Updating systematic reviews
As SRs go out of date, it is crucial to find and include the newly published studies that might change the recommendation of the review. SR authors are now presented with a collection of studies that were published after the review went to print so they would sift through the titles and abstracts to identify potential relevant studies. A classification algorithm can be used here to filter the list of newly published studies based on the inclusion and exclusion decisions made while creating the review in the first place. This, of course, depends on storing the decisions for the studies used in the initial review. We, however, were unable to obtain a dataset that records the list of studies used when creating a SR, along with the list of studies considered in the update phase. Automatic classification techniques are more acceptable here because the reviewers are not asked to manually tag studies. Instead, the tags generated while creating the original review are used to train the model.
To model this, we set up the following experiment. For each of the 15 SRs described earlier, we mimic an update scenario by assuming that all articles published on or before 2001 were used for creating the original review, and the articles published between 2002 and 2004 are used for a hypothetical update taking place in 2005. The dates were chosen such that there is enough body of work published after the original review goes online that mandates an update. Furthermore, three years period is a reasonable time span after which SR might need an update based on Shojania et al. (2007). The number of included and excluded studies published before 2002, and after it is reported in Table 5. Note that the dataset used here contains studies from 1991 to 2004 only.
We use the random forest classifier with unigram and citation features. The results are presented in Table 5. In 11 out of the 15 SRs, we are able to achieve a recall of 1 with WSS values ranging from 0.09 up to 0.52. By examining the datasets closely, we find that in SRs 2 and 14 the number of included studies published after 2001 is equal to or larger than the number of included articles published before 2002 indicating that the timeline split is a good fit for these reviews. This can explain the lower than 1 recall incurred for these two reviews. Overall, the average WSS was 0.3671, meaning that with a recall of nearly 1, the classifier is saving 36 % of the SR preparer’s time. This can translate into hours, if not days, worth of work.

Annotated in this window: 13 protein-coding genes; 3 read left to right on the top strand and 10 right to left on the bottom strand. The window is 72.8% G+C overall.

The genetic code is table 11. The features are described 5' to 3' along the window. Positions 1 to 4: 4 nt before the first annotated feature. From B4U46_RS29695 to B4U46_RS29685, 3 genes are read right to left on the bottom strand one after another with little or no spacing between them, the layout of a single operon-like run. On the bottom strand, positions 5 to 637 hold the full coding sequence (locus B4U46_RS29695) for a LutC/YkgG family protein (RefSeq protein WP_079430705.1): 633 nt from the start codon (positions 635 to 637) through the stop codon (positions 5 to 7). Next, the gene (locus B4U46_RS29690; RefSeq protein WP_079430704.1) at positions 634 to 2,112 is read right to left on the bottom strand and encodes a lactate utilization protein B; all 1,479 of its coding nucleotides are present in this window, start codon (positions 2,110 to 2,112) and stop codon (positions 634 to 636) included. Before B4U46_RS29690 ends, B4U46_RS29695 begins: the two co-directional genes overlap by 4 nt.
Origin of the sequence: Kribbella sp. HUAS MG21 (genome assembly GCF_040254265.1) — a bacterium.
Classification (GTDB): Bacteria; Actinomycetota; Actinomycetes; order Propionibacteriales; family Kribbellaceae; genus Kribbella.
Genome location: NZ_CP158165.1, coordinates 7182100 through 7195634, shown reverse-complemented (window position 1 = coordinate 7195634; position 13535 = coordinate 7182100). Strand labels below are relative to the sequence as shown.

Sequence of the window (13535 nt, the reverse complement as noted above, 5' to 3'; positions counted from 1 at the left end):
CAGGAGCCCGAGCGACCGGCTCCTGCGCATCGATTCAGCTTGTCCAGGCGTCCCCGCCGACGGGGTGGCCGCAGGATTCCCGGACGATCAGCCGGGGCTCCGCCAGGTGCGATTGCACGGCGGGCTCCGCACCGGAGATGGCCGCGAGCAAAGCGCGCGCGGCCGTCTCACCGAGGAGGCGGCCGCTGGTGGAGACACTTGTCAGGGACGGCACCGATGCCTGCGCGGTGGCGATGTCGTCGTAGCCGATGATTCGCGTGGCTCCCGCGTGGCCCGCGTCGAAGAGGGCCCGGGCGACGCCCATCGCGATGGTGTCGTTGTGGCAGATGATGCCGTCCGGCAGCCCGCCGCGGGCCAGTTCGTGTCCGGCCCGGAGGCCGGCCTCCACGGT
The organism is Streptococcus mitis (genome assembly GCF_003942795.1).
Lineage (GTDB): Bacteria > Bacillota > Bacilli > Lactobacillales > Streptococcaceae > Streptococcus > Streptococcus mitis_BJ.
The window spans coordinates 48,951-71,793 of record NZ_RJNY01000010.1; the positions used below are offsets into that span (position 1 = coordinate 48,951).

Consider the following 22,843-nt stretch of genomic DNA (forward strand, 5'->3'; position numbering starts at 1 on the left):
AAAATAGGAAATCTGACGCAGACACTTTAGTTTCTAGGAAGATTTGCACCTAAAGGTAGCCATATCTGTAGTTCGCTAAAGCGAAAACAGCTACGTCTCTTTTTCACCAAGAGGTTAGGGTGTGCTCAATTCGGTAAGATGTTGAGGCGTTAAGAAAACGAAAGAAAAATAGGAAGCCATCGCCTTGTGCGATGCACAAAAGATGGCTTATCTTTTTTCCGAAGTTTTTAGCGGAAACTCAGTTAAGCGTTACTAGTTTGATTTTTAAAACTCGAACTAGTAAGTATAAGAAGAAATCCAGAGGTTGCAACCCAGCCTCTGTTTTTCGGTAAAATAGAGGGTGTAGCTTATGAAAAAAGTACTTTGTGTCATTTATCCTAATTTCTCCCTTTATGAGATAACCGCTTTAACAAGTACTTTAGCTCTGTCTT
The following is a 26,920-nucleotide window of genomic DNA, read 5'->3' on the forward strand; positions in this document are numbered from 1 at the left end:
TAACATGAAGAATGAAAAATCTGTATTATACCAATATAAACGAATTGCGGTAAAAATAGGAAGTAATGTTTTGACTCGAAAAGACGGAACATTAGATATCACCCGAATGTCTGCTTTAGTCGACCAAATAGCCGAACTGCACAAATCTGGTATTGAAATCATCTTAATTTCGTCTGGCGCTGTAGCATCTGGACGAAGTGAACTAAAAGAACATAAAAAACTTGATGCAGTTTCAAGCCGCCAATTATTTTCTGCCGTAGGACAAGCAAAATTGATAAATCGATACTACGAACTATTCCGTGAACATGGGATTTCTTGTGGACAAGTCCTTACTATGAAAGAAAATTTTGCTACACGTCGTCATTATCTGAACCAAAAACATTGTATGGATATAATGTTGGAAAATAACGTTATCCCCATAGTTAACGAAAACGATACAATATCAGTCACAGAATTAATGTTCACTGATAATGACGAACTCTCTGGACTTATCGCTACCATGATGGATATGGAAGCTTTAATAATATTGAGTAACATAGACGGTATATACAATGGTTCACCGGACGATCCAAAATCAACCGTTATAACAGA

Integration with Rayyan
Rayyan (http://rayyan.qcri.org/) is a web-enabled application that helps systematic review authors expedite their work. Authors upload a list of studies obtained from searches on different databases and start screening them for inclusion and exclusion. Using different facets, e.g., extracted MeSH terms, keywords for inclusion, keywords for exclusion, journals, authors, and year of publication, they navigate through their citations and filter them to focus on those they want to exclude or exclude. They can also browse a similarity graph for the studies based on different attributes such as titles and authors. As they browse and filter on studies, they select those to include or exclude. They can also label them for easy reference or for reporting the reason for inclusion or exclusion. Once they have excluded and included enough studies, the prediction module is run and suggestions on undecided studies are returned to the users who will then make the actual decisions. When updating a review, users simply upload a new set of studies and Rayyan will then provide suggestions on these. Other features of Rayyan include the ability to have multiple collaborators work on the same review, uploading multiple files (list of studies) to the same review, and copying of studies across reviews.